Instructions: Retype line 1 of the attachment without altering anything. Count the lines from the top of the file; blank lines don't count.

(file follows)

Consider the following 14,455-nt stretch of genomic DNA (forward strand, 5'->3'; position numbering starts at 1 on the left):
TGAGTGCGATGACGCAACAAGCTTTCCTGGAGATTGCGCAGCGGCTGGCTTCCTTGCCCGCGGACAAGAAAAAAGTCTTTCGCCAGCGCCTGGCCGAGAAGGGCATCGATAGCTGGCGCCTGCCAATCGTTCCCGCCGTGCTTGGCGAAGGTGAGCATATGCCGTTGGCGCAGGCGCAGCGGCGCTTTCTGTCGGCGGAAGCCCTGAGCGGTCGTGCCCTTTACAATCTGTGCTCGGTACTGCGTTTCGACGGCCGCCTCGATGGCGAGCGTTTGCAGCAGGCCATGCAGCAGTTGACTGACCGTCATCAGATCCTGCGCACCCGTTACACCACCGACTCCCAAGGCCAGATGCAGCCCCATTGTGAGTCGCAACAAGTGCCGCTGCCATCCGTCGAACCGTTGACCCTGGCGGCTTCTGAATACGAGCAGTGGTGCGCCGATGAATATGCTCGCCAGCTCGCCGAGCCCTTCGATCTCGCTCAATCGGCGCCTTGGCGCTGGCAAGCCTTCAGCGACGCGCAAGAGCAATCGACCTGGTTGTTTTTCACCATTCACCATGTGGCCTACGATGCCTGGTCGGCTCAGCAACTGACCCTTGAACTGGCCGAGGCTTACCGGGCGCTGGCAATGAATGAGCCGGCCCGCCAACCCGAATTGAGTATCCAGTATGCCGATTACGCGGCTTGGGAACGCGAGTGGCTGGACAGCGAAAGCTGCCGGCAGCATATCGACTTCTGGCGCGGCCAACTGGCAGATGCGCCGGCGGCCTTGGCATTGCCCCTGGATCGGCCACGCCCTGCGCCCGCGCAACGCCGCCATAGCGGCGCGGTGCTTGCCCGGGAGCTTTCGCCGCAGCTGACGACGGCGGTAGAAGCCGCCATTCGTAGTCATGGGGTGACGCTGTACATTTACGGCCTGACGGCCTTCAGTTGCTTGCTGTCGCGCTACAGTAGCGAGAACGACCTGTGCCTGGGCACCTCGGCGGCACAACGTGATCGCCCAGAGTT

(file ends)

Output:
Consider the following 14,455-nt stretch of genomic DNA (forward strand, 5'->3'; position numbering starts at 1 on the left):